When The Real Housewives of New York City (RHONY) premieres its 14th season this Sunday at 9pm ET, an entirely new cast of upper echelon characters will be further thrust into the spotlight as part of the Bravosphere.
After a tumultuous 13th season marred by allegations of racism among the cast as the longstanding franchise introduced its first Black cast member, Bravo and executive producer Andy Cohen replaced the group of legacy apple-bearing women with a new set of wealthy friends and potential foes. This season, cameras will follow the lives of fashion content creator Sai De Silva, model Ubah Hassan, luxury real estate developer Erin Lichy, former executive creative director and president of J.Crew Jenna Lyons, publicist Jessel Taank, and communications professional Brynn Whitfield.
Though Cohen admits, “We’re rolling dice here” when it comes to overhauling the cast, the reality TV mogul also told The Hollywood Reporter in the Q&A below, “We looked at so many people and we met people every way from Sunday before we wound up selecting this group. We took a lot of care in this, and I think it shows in who we actually chose.”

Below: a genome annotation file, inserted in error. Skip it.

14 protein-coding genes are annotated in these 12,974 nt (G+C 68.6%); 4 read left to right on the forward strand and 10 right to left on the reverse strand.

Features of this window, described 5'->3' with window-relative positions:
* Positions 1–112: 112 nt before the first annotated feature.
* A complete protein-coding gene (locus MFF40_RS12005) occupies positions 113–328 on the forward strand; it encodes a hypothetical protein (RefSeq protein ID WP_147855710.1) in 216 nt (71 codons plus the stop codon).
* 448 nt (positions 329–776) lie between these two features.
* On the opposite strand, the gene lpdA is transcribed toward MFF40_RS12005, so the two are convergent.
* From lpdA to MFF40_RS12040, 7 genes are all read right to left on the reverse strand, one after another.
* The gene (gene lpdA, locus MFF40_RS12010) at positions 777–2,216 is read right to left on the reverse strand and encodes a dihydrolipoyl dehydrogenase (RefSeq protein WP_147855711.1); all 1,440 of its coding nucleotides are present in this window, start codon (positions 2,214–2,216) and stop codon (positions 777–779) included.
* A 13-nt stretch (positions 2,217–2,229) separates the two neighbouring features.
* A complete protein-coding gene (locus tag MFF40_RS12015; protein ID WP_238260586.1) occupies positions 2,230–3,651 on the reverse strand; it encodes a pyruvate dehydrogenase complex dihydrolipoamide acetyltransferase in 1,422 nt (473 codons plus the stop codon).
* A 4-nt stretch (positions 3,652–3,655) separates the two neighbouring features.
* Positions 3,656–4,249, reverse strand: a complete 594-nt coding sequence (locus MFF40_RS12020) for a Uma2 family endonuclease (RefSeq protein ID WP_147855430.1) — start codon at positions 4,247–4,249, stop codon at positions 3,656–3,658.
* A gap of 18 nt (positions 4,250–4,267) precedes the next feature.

First and foremost, I want to ask about the actors strike, which is at the center of the entertainment industry right now. What effect, if any, will it have on The Real Housewives of New York City and other Bravo franchises?
We’re dealing with mainly unscripted shows here. I can’t really speak to it because I’m not in charge of programming at Bravo, but The Real Housewives of New York is wrapped, produced and finished and so it won’t affect it at all.
In terms of Watch What Happens Live, which is the only late-night show still running on TV now, what will be the new strategy in this current landscape?
It’ll certainly affect the guests that we have. I think that all talk shows are seeing that actors, people in SAG, they’re not promoting their films. So, there’s going to be some challenges in who the guests are.
Jumping into this new season of RHONY, you’ve said that this is the “right group of women” to reboot this franchise. How is this cast, in particular, an answer to the criticisms around the lack of diversity and interest in the New York Housewives series specifically?